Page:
Upland Brewing – Get Your Sour On
They’ve spent a year-and-a-half in the making, and now we’re welcoming back three of our favorite Belgian-style Lambics: Kiwi, Persimmon, and Raspberry.
How do you get your hands on them? Reservations can be made online at uplandbeer.com beginning at noon on Wednesday, July 20th. Once all the bottles have been reserved, reservations will close.
This has taken around one day for past reservations, so we would suggest you get on it.
Bottles will be available for pickup at the Indy Tasting and Bloomington Brew Pub from August 3rd- 17th.
Each bottle is $20 plus tax.
A friend can pick up your bottle for you, but they must show a photocopy of your ID.
About our Sour Ales – The inspiration behind our sour ales are the Belgian lambics developed in the Senne Valley over five hundred years ago. Sadly, many sour ales available today are sweeter than their ancestors were, with less emphasis on the sour profile that makes these styles unique. In 2006, head brewer Caleb Staton obtained four white oak barrels formerly used to store red wine and decided to experiment to see if he could make a sour ale more like what he imagined the lambics of centuries past to be, while at the same adding his own unique twists to the style.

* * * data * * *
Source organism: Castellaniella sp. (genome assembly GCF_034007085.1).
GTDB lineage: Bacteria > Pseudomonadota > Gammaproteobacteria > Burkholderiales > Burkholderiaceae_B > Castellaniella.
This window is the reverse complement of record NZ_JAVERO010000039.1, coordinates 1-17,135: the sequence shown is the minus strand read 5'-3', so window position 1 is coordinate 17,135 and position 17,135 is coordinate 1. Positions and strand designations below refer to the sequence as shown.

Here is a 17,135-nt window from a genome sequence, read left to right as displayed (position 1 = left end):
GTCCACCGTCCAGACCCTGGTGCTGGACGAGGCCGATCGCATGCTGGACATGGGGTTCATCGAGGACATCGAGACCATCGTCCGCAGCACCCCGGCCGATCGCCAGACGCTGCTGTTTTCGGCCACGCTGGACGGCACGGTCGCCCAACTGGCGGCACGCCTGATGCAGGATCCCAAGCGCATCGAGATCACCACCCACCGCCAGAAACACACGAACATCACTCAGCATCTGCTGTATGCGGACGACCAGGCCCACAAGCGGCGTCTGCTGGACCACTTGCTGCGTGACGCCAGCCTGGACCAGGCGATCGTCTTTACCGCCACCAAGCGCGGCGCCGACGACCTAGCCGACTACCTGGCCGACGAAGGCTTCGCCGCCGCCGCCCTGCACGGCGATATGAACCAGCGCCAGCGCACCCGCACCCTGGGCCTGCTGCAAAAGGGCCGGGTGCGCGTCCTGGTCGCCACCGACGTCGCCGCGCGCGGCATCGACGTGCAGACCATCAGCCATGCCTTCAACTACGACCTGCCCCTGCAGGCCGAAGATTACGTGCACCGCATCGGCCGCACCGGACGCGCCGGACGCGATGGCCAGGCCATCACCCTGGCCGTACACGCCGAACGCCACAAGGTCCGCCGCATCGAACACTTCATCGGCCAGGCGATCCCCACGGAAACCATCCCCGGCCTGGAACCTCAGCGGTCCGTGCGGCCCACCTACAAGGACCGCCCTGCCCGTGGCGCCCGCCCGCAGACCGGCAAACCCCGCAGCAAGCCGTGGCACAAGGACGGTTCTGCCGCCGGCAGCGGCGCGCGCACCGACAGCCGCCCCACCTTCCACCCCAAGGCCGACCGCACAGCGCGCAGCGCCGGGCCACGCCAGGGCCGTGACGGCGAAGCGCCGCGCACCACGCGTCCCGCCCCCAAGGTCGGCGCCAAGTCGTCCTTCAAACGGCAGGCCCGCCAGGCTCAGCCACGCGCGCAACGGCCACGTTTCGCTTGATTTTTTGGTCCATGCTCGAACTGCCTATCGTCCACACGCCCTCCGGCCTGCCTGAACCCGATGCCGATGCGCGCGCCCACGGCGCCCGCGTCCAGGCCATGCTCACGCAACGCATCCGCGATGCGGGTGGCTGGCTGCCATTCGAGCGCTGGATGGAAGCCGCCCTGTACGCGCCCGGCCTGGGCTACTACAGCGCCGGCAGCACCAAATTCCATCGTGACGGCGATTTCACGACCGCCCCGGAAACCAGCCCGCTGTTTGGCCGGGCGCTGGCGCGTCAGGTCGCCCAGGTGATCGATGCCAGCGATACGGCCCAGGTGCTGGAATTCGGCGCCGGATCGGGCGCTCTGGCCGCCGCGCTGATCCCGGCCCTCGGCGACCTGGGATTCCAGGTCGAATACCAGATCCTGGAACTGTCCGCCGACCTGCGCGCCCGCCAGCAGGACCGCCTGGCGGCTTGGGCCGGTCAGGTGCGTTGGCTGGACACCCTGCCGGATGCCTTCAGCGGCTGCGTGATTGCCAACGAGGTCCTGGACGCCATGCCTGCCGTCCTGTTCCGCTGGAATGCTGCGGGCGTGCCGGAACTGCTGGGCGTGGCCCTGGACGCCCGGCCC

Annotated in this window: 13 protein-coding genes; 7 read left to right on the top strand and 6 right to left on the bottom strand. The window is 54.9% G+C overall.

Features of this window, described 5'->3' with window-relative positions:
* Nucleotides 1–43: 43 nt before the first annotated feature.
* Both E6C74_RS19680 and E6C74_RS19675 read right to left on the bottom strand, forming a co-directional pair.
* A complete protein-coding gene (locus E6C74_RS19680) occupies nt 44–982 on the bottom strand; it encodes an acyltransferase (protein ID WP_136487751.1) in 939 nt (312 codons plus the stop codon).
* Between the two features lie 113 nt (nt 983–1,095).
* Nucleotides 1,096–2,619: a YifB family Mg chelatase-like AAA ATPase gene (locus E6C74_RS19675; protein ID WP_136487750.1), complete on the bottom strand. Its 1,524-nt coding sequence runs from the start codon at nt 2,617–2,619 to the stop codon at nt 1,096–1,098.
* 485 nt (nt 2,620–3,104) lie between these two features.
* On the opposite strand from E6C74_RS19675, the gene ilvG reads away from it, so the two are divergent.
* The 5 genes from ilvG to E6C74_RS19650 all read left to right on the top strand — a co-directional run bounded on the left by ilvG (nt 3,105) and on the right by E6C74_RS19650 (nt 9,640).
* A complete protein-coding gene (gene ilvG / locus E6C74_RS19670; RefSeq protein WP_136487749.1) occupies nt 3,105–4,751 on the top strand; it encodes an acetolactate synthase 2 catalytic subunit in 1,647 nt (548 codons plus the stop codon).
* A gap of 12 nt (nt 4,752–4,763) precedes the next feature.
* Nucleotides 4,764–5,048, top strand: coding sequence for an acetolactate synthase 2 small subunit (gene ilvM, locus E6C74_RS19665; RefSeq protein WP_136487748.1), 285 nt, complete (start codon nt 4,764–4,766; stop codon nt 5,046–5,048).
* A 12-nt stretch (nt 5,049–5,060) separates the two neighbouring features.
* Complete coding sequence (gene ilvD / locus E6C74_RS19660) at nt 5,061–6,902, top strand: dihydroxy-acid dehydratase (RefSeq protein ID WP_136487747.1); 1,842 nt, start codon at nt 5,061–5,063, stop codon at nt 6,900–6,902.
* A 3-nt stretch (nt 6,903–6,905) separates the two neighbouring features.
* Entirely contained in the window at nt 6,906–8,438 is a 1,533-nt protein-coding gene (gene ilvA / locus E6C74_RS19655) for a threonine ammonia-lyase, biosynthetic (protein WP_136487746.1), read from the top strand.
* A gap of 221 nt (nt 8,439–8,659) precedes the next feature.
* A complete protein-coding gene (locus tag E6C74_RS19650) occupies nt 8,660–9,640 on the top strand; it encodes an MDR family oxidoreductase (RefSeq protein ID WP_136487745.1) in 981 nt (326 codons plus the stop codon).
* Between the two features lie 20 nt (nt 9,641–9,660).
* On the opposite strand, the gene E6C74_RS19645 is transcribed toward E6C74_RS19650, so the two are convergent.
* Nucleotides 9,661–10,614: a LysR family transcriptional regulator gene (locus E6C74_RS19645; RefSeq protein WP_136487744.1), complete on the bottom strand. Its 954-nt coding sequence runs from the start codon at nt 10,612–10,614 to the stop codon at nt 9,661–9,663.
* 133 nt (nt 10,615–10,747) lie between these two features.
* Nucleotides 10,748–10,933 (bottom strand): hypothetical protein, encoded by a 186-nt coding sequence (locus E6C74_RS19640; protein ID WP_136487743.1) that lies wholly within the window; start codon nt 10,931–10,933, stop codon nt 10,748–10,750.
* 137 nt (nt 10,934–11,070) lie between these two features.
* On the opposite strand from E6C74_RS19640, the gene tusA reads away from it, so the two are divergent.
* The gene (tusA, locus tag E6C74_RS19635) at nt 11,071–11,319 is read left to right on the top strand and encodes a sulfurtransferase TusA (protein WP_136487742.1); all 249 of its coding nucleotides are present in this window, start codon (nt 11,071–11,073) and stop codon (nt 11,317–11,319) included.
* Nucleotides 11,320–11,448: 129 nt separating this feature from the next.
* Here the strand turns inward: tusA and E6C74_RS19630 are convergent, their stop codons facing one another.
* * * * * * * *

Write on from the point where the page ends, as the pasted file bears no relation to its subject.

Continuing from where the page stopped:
Upland currently produces eight styles of fruited sour ale in the lambic tradition, along with an experimental sour ale we call Dantalion Dark Wild Ale. To our lambics we add whole fruits, sourced locally whenever possible, that impart rich flavors and aromas. Strawberry, Raspberry, Peach, Cherry, Blackberry, and Blueberry are traditional, time tested additions to lambic, while, as far as we know, we’re the only brewers to have ever fruited lambic-style ale with Kiwi and Persimmon.
Rather than adding fruit to Dantalion, we add a special blend of spices that complement the beer’s natural tartness and acidity.
How We Make Sours – Upland follows traditional lambic brewing practices. A turbid mash of boiled, unmalted wheat is conducted before mashing in with a balance of pilsner and pale malts. Unlike the common infusion mashing technique used to produce most lagers and ales, this method allows the yeast, primarily Brettanomyces, and lactic bacteria to feed on a more diverse sugar and dextrin (low-weight carbohydrates) content. After a long kettle boil, the mixture is hopped with 3 year old Hallertauer that has lost most of its alpha acid content, creating a beer with minimal bitterness that also retains the preservative qualities of the hops.
Batches of Upland sours are fermented with a combination of yeast and bacteria selected to create a strong, pleasant tartness aged in white oak casks for over a year while the sour and acidic qualities slowly develop. Then in the case of our lambics, we add fruit, which prompts a second fermentation and adds another layer to the already complex flavors and aromas of the beer. To our Dantalion, we add a blend of spices rather than fruit, which complements the sourness developed during fermentation. After aging for several more months in the barrel, we bottle condition the beer for several weeks to achieve a fresh, zesty carbonation.
uplandbeer.com | 350 West 11th Street Bloomington, IN 47404